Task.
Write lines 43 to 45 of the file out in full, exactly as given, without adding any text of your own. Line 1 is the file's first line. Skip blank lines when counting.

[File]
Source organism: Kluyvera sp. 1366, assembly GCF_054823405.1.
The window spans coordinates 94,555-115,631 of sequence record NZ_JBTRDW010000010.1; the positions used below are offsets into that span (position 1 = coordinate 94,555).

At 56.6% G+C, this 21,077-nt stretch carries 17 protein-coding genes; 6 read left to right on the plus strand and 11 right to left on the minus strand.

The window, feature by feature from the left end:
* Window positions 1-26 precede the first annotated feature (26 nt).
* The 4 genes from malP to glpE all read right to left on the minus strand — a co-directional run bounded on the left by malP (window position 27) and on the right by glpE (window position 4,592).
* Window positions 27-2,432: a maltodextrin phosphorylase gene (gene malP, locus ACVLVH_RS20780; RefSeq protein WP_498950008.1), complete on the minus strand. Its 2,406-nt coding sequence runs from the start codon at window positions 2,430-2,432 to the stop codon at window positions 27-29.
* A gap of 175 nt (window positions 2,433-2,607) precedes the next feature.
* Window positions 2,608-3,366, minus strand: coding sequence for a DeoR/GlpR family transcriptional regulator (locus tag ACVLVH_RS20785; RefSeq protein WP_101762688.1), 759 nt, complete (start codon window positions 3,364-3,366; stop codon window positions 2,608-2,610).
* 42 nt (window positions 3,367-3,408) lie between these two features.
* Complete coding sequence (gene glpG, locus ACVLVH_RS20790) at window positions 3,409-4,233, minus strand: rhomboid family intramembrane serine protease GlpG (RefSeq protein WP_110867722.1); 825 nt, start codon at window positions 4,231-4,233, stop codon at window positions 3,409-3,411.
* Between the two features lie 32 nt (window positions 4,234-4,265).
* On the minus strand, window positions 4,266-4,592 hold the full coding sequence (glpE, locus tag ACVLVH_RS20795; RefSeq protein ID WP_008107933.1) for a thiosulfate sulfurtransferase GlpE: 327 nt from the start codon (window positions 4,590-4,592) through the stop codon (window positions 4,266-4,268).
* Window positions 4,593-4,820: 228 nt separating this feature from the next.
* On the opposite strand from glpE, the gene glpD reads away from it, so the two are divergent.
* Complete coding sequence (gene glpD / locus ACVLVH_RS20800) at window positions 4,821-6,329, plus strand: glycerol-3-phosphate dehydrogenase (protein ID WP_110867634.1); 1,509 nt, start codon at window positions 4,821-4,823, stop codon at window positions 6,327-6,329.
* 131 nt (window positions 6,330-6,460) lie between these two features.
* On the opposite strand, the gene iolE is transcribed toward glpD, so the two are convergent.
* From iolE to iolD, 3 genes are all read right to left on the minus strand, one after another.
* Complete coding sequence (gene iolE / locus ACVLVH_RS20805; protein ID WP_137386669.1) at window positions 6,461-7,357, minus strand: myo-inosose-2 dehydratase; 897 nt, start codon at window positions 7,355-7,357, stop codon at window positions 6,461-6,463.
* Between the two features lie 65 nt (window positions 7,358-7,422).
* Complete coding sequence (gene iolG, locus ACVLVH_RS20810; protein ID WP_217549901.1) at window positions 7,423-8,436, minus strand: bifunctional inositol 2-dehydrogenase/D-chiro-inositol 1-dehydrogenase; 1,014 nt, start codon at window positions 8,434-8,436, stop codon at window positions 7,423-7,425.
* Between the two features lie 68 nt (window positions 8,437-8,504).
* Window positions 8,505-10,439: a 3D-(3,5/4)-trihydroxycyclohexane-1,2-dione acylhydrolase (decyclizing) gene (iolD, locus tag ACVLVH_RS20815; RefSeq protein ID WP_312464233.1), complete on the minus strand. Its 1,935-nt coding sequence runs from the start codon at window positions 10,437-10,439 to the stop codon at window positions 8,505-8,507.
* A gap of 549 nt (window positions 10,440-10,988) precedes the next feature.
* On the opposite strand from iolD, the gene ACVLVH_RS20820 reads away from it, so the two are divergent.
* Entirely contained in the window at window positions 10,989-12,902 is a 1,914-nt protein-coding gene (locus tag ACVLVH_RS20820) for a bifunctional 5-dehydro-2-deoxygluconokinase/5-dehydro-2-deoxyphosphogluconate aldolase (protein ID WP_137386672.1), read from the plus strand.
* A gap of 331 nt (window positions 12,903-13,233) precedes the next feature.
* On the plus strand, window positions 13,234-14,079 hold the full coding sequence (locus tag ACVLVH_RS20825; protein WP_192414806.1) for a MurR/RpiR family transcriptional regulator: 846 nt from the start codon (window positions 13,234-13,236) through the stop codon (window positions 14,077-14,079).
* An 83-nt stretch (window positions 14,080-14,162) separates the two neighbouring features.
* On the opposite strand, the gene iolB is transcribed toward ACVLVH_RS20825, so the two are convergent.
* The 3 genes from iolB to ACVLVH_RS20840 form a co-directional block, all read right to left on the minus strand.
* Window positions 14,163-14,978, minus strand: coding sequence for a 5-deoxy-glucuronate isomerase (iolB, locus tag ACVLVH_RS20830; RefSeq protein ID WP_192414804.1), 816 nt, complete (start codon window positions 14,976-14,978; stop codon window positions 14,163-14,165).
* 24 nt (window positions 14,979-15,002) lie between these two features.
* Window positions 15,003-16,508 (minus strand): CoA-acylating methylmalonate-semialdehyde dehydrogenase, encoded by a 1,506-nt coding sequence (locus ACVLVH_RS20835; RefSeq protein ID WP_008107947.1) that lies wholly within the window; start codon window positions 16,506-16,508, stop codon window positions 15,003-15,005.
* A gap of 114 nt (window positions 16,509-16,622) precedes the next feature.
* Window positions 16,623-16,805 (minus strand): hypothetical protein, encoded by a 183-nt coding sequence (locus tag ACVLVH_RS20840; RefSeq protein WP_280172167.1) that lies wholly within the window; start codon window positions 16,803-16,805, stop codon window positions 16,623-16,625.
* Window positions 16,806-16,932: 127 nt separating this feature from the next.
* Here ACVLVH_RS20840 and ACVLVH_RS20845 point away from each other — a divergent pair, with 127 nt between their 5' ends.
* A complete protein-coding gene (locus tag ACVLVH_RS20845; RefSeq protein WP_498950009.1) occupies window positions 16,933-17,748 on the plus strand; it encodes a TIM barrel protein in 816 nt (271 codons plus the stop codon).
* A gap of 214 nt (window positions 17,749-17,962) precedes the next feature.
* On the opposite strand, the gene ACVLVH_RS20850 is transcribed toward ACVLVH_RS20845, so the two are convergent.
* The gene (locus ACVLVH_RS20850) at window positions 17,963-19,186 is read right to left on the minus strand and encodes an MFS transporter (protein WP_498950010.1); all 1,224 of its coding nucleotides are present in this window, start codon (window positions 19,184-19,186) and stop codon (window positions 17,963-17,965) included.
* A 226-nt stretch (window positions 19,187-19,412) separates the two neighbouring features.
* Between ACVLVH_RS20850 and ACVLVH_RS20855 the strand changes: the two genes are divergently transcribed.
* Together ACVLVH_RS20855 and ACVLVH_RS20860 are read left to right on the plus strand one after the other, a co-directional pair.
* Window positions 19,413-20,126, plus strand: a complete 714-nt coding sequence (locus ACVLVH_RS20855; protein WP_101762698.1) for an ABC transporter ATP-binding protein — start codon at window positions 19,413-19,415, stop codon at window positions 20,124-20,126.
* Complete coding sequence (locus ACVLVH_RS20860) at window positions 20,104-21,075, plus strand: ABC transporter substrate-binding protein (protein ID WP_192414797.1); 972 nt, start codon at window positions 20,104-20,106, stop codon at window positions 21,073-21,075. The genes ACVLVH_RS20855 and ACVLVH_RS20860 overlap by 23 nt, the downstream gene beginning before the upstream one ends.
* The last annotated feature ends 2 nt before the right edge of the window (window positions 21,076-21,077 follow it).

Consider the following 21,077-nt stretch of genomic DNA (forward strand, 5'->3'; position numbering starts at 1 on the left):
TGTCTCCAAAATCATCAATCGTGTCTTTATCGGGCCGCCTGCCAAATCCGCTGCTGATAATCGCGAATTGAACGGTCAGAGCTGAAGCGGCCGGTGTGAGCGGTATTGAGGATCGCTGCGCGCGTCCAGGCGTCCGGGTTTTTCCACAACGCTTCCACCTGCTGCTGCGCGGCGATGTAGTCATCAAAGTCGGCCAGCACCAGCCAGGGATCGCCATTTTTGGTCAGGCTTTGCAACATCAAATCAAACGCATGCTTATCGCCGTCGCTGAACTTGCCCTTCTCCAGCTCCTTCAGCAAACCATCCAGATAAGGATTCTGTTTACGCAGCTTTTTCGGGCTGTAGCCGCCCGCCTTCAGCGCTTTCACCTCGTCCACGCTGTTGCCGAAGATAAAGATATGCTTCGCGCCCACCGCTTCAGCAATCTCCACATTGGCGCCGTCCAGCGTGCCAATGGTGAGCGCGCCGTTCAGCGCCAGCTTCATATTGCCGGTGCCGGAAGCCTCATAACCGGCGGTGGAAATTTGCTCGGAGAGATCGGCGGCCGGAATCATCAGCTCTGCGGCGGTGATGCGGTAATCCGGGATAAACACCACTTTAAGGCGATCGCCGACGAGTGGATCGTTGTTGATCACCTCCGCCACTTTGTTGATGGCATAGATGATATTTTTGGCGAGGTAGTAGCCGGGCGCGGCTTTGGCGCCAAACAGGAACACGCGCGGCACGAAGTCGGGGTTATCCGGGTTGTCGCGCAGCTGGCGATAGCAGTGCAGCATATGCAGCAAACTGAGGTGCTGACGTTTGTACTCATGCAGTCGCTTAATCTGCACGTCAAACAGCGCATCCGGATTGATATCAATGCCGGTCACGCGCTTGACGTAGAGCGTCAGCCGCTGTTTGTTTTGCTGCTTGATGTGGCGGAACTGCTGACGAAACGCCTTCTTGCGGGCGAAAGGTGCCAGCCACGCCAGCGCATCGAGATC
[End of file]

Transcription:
* The gene (locus ACVLVH_RS20850) at window positions 17,963-19,186 is read right to left on the minus strand and encodes an MFS transporter (protein WP_498950010.1); all 1,224 of its coding nucleotides are present in this window, start codon (window positions 19,184-19,186) and stop codon (window positions 17,963-17,965) included.
* A 226-nt stretch (window positions 19,187-19,412) separates the two neighbouring features.
* Between ACVLVH_RS20850 and ACVLVH_RS20855 the strand changes: the two genes are divergently transcribed.